Fresh Fish

The best way to judge the freshness of market fish is to use my “show and tell” method: if you can tell it’s a fish before they actually show it to you, leave it at the market!

Fresh fish don’t have that fishy smell. Oh, if there are 200 of them together on the boat, of course they smell like fish…but individually, in the market, they just don’t smell fishy.

Have the fishmonger or deli guy place the fish on a piece of paper and hand to you. Is the fish smelly? Toss it back!

If the fish smells clean, and a bit like the sea, but not fishy, move on to its eyes. Are the eyes still plump, or are they shrunken? If the eyes are dehydrated or shrunken, toss it back! And heaven forbid the fish have slimy or runny eyes! If it does, you don’t want to eat it or serve it to anyone you care about because those runny eyes are a warning to your tummy.

If the fish has passed the smell test and the eyes have it, move on to the scales. Touch your finger gently on the side of the fish. Does the fishfeel like a fish? It is bad news if the fish feels slimy. You should be able to feel the scales, or if it is a small-scale fish, it should feel rather like a good belt or bag.

Buying fish is simple if you remember: If you can tell it is a fish by the smell, before the fellow ever shows it to you, leave it at the market.

Remember, fresh fish is good for you, but if the fish is past its prime, you may well remember this meal for days! You want to remember the great taste of a delectable meal of fried, grilled, or steamed fish, nestled beside a large salad or a pile of steaming chips or fries, not the tragic results of spoiled fish.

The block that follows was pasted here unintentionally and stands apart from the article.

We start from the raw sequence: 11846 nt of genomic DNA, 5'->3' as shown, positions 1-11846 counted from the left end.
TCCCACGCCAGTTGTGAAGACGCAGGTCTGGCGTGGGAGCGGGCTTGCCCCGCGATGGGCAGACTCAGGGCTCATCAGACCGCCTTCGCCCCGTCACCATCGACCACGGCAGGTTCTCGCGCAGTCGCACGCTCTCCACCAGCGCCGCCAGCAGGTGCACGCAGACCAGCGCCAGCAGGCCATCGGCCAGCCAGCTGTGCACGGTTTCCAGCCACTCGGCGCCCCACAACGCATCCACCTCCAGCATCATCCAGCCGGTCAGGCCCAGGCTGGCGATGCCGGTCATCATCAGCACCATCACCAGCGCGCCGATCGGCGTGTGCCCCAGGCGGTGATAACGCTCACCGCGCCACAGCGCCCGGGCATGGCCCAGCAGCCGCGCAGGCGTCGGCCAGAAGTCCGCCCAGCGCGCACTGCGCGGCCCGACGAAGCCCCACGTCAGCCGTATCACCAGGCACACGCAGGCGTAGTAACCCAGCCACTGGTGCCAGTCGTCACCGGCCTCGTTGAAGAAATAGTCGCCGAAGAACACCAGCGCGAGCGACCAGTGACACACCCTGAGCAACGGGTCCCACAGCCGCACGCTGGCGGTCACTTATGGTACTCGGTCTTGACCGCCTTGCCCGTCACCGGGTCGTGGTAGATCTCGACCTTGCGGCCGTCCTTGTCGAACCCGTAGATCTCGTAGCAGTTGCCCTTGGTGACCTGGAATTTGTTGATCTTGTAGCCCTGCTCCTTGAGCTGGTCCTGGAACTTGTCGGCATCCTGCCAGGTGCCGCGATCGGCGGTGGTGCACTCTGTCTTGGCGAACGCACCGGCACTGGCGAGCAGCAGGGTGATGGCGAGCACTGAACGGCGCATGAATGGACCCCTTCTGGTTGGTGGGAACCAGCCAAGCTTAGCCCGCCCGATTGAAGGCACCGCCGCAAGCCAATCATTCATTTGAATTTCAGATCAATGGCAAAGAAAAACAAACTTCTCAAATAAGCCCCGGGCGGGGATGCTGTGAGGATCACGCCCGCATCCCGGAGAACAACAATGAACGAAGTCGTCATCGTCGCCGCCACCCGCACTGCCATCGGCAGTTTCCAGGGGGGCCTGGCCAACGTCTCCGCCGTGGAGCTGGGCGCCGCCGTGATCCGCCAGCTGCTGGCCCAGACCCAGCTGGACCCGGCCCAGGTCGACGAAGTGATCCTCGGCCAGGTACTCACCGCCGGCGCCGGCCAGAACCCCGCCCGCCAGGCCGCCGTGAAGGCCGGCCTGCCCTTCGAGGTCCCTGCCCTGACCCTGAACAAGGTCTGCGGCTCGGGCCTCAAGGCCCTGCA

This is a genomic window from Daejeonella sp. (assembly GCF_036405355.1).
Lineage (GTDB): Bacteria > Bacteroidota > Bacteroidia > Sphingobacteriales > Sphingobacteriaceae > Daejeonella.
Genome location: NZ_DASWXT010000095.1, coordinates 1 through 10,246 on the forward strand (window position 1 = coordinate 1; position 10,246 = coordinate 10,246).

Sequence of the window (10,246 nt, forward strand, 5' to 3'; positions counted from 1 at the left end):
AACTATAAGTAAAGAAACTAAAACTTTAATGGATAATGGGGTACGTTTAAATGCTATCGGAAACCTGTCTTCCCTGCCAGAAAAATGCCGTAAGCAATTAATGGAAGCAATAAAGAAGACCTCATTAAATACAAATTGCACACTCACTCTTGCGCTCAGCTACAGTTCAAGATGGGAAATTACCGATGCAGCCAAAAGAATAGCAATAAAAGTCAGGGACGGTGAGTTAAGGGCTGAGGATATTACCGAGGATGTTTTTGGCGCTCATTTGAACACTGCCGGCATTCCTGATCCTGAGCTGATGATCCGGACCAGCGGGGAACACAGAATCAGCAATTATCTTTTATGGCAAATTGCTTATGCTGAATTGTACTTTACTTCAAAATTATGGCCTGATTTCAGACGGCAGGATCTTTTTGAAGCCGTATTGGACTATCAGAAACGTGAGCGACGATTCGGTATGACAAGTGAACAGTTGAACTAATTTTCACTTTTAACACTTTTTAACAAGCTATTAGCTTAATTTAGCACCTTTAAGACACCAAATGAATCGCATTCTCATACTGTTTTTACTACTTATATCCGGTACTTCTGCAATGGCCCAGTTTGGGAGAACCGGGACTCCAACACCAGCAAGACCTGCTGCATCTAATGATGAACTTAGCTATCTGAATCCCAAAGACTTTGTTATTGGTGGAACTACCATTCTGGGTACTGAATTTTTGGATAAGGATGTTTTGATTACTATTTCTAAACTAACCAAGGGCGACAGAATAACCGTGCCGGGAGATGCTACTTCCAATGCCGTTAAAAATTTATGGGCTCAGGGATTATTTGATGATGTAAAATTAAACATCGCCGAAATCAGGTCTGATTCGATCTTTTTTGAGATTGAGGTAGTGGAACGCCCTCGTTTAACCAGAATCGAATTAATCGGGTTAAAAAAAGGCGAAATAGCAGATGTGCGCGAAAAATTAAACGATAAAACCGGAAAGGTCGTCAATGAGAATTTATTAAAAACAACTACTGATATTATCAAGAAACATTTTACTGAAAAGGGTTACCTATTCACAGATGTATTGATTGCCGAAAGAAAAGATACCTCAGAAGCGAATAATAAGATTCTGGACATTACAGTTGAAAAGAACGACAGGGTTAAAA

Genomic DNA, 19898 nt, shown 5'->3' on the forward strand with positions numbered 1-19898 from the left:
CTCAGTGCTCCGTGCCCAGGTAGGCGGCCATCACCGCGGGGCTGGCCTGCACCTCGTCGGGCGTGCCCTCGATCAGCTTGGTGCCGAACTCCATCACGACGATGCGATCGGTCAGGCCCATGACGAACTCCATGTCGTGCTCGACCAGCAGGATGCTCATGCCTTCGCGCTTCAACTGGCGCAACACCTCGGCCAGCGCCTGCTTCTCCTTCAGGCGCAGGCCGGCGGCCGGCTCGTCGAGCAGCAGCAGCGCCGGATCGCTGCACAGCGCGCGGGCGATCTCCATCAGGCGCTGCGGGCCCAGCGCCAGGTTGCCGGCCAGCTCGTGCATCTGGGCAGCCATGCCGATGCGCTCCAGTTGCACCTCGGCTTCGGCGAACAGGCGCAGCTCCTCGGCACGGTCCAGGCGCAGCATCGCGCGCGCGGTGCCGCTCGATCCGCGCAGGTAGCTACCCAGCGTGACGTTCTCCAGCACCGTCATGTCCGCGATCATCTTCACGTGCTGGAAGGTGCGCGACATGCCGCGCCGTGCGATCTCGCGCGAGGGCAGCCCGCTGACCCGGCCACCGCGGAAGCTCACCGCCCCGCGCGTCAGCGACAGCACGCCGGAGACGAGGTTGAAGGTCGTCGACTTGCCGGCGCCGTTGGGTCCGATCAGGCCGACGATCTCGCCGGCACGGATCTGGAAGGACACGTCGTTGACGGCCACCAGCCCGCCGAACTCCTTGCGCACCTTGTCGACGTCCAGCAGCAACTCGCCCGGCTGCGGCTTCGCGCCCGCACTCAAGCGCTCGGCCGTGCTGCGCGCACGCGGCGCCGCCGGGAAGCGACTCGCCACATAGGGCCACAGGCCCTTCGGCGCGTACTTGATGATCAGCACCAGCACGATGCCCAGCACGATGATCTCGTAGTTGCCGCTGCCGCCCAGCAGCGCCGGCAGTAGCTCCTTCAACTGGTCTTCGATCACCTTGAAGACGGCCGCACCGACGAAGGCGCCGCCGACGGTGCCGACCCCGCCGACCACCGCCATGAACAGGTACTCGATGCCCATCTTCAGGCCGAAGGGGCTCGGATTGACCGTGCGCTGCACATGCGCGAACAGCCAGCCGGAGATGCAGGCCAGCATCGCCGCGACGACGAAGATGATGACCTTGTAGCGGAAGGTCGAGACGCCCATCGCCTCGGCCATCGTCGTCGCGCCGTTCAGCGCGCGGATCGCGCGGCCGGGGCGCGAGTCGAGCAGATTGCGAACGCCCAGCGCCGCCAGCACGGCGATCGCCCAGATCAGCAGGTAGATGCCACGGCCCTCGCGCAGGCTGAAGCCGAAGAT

And, if you intend to make sushi, you surely cannot afford to go wrong. When you are choosing fish for sushi, your standards should be even higher, as you can’t afford for the fish to be anything less than at its best.

You might also ask the fish market if this fish is fresh catch, or if it has been frozen. Many markets these days freeze their fish to keep them cold, then put them in the deli case to thaw and be sold. This is not fresh fish; this is pre-frozen. It is not a good idea to buy any animal product and refreeze it without cooking, but this is critical in fish. Thus, if you need to freeze the fish you buy, make absolutely certain that it is not pre-frozen.

Let’s be realistic for a moment. If you live in some of our landlocked western states, the chances are your fish has been frozen before you ever see it, regardless of what the market tells you. The cost ship fresh fish daily would be prohibitive, and it’s not like you’ll find a huge supply of fresh fish in the middle of New Mexico or Arizona unless you catch it yourself. So be suspicious of any market in a land-locked state that advertises fresh catch’.

If you don’t intend to refreeze perhaps you’re getting fish for tonight’s supper then pre-frozen is okay. It won’t have the quality of fresh catch, but it is a good compromise over processed fish sticks! Just make a mental note that the next time you go to a seacoast, you’ll try the fresh fish!

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